Almost one in four American working adults has a job that pays less than a living wage. Conventional wisdom says that’s how the world has to work. Bad jobs with low wages, minimal benefits, little training, and chaotic schedules are the only way companies can keep costs down and prices low. If companies were to offer better jobs, customers would have to pay more or companies would have to make less. But in The Good Jobs Strategy, Zeynep Ton, a professor at the MIT Sloan School of Management, makes the compelling case that even in low-cost settings, leaving employees behind - with bad jobs - is a choice, not a necessity. Drawing on more than a decade of research, Ton shows how operational excellence enables companies to offer the lowest prices to customers while ensuring good jobs for their employees and superior results for their investors. Ton describes the elements of the good jobs strategy in a variety of successful companies around the world, including Southwest Airlines, UPS, Toyota, Zappos, and In-N-Out Burger. She focuses on four model retailers - Costco, Mercadona, Trader Joe's, and QuikTrip - to demonstrate the good jobs strategy at work and reveals four choices that have transformed these companies' high investment in workers into lower costs, higher profits, and greater customer satisfaction.
Full of surprising, counterintuitive insights, the audiobook answers questions such as: How can offering fewer products increase customer satisfaction? Why would having more employees than you need reduce costs and boost profits? How can companies simultaneously standardize work and empower employees? The Good Jobs Strategy outlines an invaluable blueprint for any organization that wants to pursue a sustainable competitive strategy in which everyone - employees, customers, and investors - wins.
©2014 Zeynep Ton (P)2013 Brilliance Audio, all rights reserved.
Addicted to audible. One the best things that happened to me
I loved this book all the way. When I read its reviews, when I started listening and when I finished it. As an operations professional, I cannot stress the amount of knowledge it added to me. The numerous examples provided are more than adequate to explain the theory behind.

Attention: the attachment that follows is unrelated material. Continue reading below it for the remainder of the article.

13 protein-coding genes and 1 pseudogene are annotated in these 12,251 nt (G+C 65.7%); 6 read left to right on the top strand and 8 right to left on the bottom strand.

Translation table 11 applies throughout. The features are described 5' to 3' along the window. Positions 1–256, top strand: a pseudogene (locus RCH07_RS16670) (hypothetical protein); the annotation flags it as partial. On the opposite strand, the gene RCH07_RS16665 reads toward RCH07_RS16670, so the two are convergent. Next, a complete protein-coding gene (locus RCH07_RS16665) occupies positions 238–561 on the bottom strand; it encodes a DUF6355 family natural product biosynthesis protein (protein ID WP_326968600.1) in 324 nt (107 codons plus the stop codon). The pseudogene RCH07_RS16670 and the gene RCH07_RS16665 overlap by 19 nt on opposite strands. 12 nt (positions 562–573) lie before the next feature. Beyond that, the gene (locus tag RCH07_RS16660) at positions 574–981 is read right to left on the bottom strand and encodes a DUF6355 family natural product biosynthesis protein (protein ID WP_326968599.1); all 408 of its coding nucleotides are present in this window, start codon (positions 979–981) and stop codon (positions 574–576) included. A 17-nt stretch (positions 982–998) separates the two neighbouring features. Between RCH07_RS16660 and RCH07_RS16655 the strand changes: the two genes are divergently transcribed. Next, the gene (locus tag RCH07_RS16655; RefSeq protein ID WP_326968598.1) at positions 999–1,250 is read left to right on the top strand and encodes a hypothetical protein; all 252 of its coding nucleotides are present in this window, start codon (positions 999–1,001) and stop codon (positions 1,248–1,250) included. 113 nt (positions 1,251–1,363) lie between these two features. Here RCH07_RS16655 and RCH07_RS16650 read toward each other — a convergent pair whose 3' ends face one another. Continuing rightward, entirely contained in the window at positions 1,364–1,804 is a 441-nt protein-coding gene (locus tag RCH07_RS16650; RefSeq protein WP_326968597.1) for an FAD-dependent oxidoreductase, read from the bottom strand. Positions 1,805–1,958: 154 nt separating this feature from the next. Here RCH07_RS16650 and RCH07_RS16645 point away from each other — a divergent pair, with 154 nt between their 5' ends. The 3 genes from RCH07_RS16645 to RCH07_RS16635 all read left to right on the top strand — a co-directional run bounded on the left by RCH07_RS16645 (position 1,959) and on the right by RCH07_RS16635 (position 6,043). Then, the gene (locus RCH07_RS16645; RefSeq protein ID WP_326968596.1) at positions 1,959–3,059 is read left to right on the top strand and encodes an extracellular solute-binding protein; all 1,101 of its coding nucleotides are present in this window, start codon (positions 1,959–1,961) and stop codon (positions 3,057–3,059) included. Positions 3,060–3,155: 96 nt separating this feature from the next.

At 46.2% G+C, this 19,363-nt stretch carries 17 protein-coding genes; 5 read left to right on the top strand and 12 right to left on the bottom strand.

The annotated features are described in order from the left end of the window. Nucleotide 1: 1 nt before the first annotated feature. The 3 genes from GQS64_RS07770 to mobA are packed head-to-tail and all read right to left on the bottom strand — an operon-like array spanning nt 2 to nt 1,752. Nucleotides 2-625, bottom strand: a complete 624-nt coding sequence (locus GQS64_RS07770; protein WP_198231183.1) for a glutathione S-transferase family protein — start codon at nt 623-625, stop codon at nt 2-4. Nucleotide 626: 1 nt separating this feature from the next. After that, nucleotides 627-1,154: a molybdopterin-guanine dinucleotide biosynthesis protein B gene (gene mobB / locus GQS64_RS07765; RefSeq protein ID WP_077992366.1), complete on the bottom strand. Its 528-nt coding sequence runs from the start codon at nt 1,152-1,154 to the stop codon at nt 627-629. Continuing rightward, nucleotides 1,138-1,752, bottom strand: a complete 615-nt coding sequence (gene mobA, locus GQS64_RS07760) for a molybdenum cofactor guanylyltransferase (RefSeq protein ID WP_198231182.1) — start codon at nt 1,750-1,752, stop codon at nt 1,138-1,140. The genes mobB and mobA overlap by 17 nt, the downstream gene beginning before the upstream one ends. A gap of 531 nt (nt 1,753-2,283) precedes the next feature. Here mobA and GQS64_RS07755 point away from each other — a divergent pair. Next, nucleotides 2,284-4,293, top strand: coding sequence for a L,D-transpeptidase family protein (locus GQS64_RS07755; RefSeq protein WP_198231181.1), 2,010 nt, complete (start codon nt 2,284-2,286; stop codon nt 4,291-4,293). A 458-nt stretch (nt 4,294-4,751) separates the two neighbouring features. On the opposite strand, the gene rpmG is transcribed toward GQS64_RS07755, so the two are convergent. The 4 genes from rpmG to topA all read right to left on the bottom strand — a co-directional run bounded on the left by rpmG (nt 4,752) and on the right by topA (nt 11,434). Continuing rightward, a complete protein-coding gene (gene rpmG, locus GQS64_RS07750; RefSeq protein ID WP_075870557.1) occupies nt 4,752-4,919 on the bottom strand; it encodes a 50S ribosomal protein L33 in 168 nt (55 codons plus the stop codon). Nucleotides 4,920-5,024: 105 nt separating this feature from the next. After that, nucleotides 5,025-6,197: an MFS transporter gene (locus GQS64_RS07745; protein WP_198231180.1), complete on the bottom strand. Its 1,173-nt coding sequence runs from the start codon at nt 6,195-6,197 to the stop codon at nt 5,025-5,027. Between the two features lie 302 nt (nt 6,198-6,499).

For me personally, my take on it would be the focus on retail business which is not my line. It would have been great if it tackled a number of disciplines, yet this is the focus of the book and it is meant to be like this.
Audible obsessed lifelong learner.
Talks about how to use operations management strategies to turn the usual focus on cutting labor thin to bleed out profits to over staffing to build a happy, healthy, fully engaged work force that will drive profit growth.
A greater understanding is what I seek. With this I hope to enrich my knowledge of life and my legacy. Why Dad?Well here's a head start son
Yes. Good back ground and versed in multicultural ethics and practice.
Toyota factory walk through was great.
Over all enlightening
It made me aware of how we as society with proper steps, strong management, and implementation of the Good jobs Strategy can improve our lives. Everyone would benefit from this.
At times some topics seemed repetitive. I would point out with all the variations, strategy's, and multitude of examples this was hard to avoid. She did a good job of putting it all together. I enjoyed the narration as well.
Its is sound business. I you take good care of your people they take good care of your customers. As Stu Lenard said " marketing is a surrogate for poor customer service.
Software engineer and avid, lifetime student. I like deep, thoughtful non-fiction, and fiction that compliments and enriches it.
A harvard business professor and researcher provides the reader with the whole picture - narrative, statistics, and theory, for fully grasping what we've all been sensing but often not quite being able to explain or convince those who really need to hear the message:
- managers and executives cannot lead successfully by merely reacting to P&L spreadsheets
- successful organizations do not choose between tech solutions or well-defined processes and employee empowerment - they integrate them all, OR ELSE....!
- the old Toyota efficiency story isn't just a recipe for setting up operations - but also setting up processes (and expectations) to continually improve processes and operations
- cutting staff or hours or benefits to rescue declining profits is just as likely the path to operational incompetence and strategic failure of the enterprise. A wise leader understands the need to consider - and maybe even experiment - to determine whether a lack of operational discipline is cause by overpaid employees, or if rising costs (and the pressure to cut employee benefits) are caused by incomplete and/or unrealistic policies - and employees that are constrained from fixing them....
A highly recommended read!
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